"...I regard consciousness as fundamental. I regard matter as derivative from consciousness. We cannot get behind consciousness. Everything that we talk about, everything that we regard as existing, postulates consciousness."
The Observer, London, January 25, 1931
"The common division of the world into subject and object, inner world and outer world, body and soul is no longer adequate."
"Subject and object are only one. The barrier between them cannot be said to have broken down as a result of recent experiments in the physical sciences, for this barrier does not exist".
Schrodinger (1961) claims that the Vedic slogan All in One and One in All was an idea that led him to the creation of quantum mechanics.
"Consciousness is never experienced in the plural, only in the singular. How does the idea of plurality (emphatically opposed by the Upanishad writers) arise at all? ... the only possible alternative is simply to keep the immediate experience that consciousness is a singular of which the plural is unknown; that there *is* only one thing and that what seems to be a plurality is merely a series of different aspects of this one thing produced by deception (the Indian maya) - in much the same way Gaurisankar and Mt. Everest turn out to be the same peak seen from different valleys." (From: What is Life)
Sir James Jeans
"Mind no longer appears as an accidental intruder into the realm of matter; we are beginning to suspect that we ought rather to hail it as the creator and governor of the realm of matter."
J. Jeans, The Mysterious Universe (New York: Macmillan, 1932), 186.
Sir Arthur S. Eddington
"All through the physical world runs that unknown content, which must surely be the stuff of our consciousness. Here is a hint of aspects deep within the world of physics, and yet unattainable by the methods of physics. And, moreover, we have found that where science has progressed the farthest, the mind has but regained from nature that which the mind has put into nature."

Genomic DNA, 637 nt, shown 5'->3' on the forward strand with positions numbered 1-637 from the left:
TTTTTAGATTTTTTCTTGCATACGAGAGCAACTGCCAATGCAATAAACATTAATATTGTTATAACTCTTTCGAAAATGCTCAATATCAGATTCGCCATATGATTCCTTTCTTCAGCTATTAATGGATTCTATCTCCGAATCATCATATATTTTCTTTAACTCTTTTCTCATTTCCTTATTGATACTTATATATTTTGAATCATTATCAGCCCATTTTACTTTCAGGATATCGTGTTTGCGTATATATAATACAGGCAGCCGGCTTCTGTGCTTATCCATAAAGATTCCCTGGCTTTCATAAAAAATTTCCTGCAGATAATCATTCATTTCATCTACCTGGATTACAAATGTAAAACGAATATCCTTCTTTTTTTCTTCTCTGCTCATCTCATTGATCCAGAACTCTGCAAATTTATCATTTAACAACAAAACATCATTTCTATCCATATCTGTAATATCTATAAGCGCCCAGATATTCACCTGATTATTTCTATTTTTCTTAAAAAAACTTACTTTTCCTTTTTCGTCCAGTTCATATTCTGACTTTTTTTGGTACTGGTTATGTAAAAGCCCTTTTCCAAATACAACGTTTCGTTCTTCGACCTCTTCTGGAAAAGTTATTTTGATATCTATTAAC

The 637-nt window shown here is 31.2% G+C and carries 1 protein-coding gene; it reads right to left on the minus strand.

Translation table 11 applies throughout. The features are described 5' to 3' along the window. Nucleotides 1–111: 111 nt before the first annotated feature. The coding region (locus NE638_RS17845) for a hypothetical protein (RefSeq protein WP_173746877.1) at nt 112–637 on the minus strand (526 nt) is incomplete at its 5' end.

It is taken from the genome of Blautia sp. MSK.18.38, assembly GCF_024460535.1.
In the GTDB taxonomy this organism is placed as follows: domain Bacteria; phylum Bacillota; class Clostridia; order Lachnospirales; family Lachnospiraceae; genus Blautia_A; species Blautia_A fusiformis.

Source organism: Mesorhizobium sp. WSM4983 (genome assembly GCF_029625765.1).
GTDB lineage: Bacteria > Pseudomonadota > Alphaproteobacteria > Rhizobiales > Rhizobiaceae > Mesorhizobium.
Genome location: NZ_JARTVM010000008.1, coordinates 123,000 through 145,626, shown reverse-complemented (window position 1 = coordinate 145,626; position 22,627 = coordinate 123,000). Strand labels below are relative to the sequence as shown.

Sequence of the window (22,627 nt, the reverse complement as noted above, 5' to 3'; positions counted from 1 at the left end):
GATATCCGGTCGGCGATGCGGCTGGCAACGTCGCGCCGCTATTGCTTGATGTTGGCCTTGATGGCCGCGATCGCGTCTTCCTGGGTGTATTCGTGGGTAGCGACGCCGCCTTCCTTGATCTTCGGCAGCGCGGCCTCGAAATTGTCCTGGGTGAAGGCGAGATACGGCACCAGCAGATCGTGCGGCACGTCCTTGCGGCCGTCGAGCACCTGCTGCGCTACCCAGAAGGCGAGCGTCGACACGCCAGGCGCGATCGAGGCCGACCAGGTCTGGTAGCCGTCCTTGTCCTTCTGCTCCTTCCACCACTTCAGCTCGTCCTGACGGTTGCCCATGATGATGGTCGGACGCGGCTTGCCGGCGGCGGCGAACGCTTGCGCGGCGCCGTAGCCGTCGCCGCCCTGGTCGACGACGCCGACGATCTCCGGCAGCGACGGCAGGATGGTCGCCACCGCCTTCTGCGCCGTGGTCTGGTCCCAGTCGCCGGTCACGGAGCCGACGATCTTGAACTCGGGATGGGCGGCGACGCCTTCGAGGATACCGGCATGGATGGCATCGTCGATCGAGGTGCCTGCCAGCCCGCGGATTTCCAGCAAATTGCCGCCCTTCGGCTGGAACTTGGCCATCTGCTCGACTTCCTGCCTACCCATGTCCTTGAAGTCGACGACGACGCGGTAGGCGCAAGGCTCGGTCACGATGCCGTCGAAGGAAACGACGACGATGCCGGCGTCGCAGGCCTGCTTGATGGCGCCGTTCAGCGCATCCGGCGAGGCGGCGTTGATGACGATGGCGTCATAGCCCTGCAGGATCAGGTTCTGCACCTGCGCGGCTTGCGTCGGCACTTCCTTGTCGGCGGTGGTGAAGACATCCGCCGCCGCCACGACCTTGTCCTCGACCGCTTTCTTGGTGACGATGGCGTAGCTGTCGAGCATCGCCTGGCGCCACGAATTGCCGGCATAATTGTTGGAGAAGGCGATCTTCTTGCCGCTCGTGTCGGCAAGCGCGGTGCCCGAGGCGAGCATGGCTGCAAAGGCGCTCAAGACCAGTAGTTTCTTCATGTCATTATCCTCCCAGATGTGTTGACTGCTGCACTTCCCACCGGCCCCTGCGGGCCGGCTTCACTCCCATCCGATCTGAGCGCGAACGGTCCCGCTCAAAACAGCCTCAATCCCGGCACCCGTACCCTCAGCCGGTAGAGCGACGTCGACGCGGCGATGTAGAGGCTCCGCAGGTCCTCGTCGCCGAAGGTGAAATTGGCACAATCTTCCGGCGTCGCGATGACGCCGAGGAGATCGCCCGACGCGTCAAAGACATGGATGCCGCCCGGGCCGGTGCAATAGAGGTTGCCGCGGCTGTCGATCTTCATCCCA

Sir Arthur S. Eddington, Space, Time and Gravitation: An Outline of the General Relativity Theory (1920)
"the doctrine that the world is made up of objects whose existence is independent of human consciousness turns out to be in conflict with quantum mechanics and with facts established by experiment."
Bernard d'Espagnat, "The Quantum Theory and Reality," Scientific American, Vol. 241, No. 5 (November 1979), pp. 158-181.
"...the contemporary understanding of material is very different now from the way it used to be. If we consider what matter really is, we now understand it as much more of a mathematical thing...But I think that matter itself is now much more of a mental substance..."
Journal of Consciousness Studies 1:24
"[Is mind] primary or an accidental consequence of something else? The prevailing view among biologists seems to be that the mind arose accidentally out of molecules of DNA or something. I find that very unlikely. It seems more reasonable to think that mind was a primary part of nature from the beginning and we are simply manifestations of it at the present stage of history. It's not so much that mind has a life of its own but that mind is inherent in the way the universe is built."
Interview with Freeman Dyson in U.S.News and World Report, April 18, 1988, 72.
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